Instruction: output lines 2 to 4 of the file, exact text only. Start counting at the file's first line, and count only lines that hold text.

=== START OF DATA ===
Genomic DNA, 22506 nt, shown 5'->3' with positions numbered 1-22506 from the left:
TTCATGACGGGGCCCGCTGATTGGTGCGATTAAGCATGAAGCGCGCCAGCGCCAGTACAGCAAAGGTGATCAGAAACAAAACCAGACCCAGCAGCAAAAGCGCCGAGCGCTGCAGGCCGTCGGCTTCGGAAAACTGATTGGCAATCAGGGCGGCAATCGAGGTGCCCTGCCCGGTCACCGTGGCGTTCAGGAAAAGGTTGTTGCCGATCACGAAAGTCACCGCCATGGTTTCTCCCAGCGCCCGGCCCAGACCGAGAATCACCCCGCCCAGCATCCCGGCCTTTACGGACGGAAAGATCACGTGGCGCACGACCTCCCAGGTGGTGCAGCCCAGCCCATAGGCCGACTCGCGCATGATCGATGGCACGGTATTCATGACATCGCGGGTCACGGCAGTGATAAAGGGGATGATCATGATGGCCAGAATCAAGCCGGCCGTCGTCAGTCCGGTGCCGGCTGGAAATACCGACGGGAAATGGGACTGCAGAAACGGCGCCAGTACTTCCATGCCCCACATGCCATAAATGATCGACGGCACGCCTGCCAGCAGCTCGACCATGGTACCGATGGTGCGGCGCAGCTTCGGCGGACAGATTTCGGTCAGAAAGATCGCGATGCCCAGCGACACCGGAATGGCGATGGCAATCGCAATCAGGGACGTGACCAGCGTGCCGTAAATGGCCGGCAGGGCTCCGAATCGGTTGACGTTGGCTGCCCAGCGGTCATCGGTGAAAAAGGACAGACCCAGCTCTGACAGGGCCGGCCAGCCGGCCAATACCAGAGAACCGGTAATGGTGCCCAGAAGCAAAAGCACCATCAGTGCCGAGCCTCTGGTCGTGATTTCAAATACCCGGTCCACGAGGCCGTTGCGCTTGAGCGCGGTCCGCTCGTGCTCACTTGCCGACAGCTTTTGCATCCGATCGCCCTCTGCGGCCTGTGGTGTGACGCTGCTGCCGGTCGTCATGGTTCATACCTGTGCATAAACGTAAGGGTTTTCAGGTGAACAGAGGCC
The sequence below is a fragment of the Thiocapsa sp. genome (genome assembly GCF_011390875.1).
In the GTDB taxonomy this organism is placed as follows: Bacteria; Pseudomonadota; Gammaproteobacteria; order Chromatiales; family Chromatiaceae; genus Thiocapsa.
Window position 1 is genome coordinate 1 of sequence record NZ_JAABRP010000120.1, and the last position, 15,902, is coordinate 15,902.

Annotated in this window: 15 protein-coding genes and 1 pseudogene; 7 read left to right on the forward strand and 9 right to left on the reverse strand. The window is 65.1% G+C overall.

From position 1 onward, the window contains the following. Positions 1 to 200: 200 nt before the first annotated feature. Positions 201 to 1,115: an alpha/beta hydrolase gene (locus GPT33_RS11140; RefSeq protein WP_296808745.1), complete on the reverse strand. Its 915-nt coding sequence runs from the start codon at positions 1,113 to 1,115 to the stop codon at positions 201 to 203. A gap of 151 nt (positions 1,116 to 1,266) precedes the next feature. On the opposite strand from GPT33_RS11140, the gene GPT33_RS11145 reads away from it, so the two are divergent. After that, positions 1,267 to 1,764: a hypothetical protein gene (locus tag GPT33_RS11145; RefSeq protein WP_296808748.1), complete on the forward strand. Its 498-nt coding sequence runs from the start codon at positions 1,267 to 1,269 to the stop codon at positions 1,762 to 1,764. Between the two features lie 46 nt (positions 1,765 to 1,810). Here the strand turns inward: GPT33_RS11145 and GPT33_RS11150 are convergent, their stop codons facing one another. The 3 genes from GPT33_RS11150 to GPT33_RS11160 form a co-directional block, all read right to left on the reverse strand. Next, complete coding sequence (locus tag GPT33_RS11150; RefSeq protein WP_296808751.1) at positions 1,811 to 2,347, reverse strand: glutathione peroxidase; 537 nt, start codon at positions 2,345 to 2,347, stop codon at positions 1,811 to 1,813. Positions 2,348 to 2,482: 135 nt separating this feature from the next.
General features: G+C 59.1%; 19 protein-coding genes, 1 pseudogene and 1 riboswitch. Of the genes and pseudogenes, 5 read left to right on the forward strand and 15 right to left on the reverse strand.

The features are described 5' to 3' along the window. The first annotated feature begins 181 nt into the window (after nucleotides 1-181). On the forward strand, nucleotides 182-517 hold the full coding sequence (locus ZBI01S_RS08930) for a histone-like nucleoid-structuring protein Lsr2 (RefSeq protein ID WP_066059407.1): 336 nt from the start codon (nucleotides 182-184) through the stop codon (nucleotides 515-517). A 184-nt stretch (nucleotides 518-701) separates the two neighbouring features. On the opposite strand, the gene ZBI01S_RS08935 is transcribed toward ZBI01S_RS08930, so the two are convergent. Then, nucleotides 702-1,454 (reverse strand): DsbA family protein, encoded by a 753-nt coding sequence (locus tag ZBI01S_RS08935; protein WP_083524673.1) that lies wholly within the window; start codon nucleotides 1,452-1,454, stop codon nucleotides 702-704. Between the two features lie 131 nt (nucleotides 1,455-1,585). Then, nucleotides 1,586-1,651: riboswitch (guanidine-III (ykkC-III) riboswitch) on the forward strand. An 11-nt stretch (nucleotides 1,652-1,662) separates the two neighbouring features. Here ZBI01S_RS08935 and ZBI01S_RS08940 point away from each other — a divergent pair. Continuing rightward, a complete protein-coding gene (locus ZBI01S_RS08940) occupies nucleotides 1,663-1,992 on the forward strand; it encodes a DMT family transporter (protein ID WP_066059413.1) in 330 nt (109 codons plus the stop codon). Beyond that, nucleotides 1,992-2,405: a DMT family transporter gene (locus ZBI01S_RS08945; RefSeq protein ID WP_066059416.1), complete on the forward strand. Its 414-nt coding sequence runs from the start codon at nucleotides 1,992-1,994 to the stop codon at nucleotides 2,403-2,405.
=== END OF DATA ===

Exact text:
TTCATGACGGGGCCCGCTGATTGGTGCGATTAAGCATGAAGCGCGCCAGCGCCAGTACAGCAAAGGTGATCAGAAACAAAACCAGACCCAGCAGCAAAAGCGCCGAGCGCTGCAGGCCGTCGGCTTCGGAAAACTGATTGGCAATCAGGGCGGCAATCGAGGTGCCCTGCCCGGTCACCGTGGCGTTCAGGAAAAGGTTGTTGCCGATCACGAAAGTCACCGCCATGGTTTCTCCCAGCGCCCGGCCCAGACCGAGAATCACCCCGCCCAGCATCCCGGCCTTTACGGACGGAAAGATCACGTGGCGCACGACCTCCCAGGTGGTGCAGCCCAGCCCATAGGCCGACTCGCGCATGATCGATGGCACGGTATTCATGACATCGCGGGTCACGGCAGTGATAAAGGGGATGATCATGATGGCCAGAATCAAGCCGGCCGTCGTCAGTCCGGTGCCGGCTGGAAATACCGACGGGAAATGGGACTGCAGAAACGGCGCCAGTACTTCCATGCCCCACATGCCATAAATGATCGACGGCACGCCTGCCAGCAGCTCGACCATGGTACCGATGGTGCGGCGCAGCTTCGGCGGACAGATTTCGGTCAGAAAGATCGCGATGCCCAGCGACACCGGAATGGCGATGGCAATCGCAATCAGGGACGTGACCAGCGTGCCGTAAATGGCCGGCAGGGCTCCGAATCGGTTGACGTTGGCTGCCCAGCGGTCATCGGTGAAAAAGGACAGACCCAGCTCTGACAGGGCCGGCCAGCCGGCCAATACCAGAGAACCGGTAATGGTGCCCAGAAGCAAAAGCACCATCAGTGCCGAGCCTCTGGTCGTGATTTCAAATACCCGGTCCACGAGGCCGTTGCGCTTGAGCGCGGTCCGCTCGTGCTCACTTGCCGACAGCTTTTGCATCCGATCGCCCTCTGCGGCCTGTGGTGTGACGCTGCTGCCGGTCGTCATGGTTCATACCTGTGCATAAACGTAAGGGTTTTCAGGTGAACAGAGGCC
The sequence below is a fragment of the Thiocapsa sp. genome (genome assembly GCF_011390875.1).
In the GTDB taxonomy this organism is placed as follows: Bacteria; Pseudomonadota; Gammaproteobacteria; order Chromatiales; family Chromatiaceae; genus Thiocapsa.